Job seekers are encouraged to try and upskill themselves so that they can be ready to work in the new roles created by AI and machine learning.
For example, many HR and marketing teams are now using big data (facilitated via AI) to make strategic predictions for business growth.
Therefore, those who have the analytical capabilities to understand and interpret this data may find themselves highly sought-after.
Top tip: Why not read our article about working as a data analyst?
2. Cloud Computing
The 2020 pandemic forced businesses to move away from traditional office-based work and this trend is set to continue.
With workers operating at home, businesses have relied on cloud computing software (using tools such as Office 365 or Microsoft Teams).
This reliance on cloud computing will become increasingly mainstream and businesses will be looking for internal employees who can use these platforms quickly and easily.
3. Computer Networking
Another aspect of remote working is the need to facilitate computer networks that enable staff members to work collaboratively.
Businesses will be keen to hire computer science majors who are not only able to install network solutions but have the ability to identify and rectify any technical issues that may arise.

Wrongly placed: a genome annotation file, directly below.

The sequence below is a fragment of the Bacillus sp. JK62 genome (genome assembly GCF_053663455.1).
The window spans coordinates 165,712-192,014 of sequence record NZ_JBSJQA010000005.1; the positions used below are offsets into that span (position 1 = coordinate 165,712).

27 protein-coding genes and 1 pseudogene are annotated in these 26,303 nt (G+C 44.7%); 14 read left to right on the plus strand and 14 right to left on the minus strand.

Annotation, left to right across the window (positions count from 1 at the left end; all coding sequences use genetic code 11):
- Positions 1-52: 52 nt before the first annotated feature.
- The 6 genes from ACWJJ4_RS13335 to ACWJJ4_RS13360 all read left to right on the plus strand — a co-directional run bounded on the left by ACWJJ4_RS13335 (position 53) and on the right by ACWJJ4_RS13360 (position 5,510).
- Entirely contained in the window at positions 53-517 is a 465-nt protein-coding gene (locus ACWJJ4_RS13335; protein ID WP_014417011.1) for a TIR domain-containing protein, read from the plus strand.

This doesn’t mean that you need to retrain as an IT engineer, but if you are used to working across networks or you have experience in specific software, you should highlight this on your resume.
4. Digital Marketing
More than ever, businesses have had to be creative about how they market their products and services. Many firms have turned to digital marketing solutions to raise awareness and drive business growth.
Thanks to new technologies, social media opportunities and search engine opportunities, digital marketing is one of the fastest-growing areas with ample opportunities for career progression.
Candidates with experience in digital marketing solutions (such as content marketing, social media analysis, website management) will have plenty of options.
An added benefit of digital marketing is that it can use many transferrable skills from those working in adjacent areas such as PR and journalism or even human resources or project management.
5. Mobile App Development
These days, most search engine traffic takes place on phones and tablets. Consumers are no longer tied down to heavy computers or laptops to work and interact online.
Therefore, businesses must be visible to consumers who are using digital devices.
Mobile app development has been around for many years, and the role has expanded beyond mere app development.
Working with businesses to become mobile-ready can be about ensuring that websites are optimized for mobiles/tablets (for example, easy to read on small screens) or it can be about finding ways to ensure that brands look consistent across all platforms.
There are many online courses that you can use to upskill yourself and learn more about mobile optimization.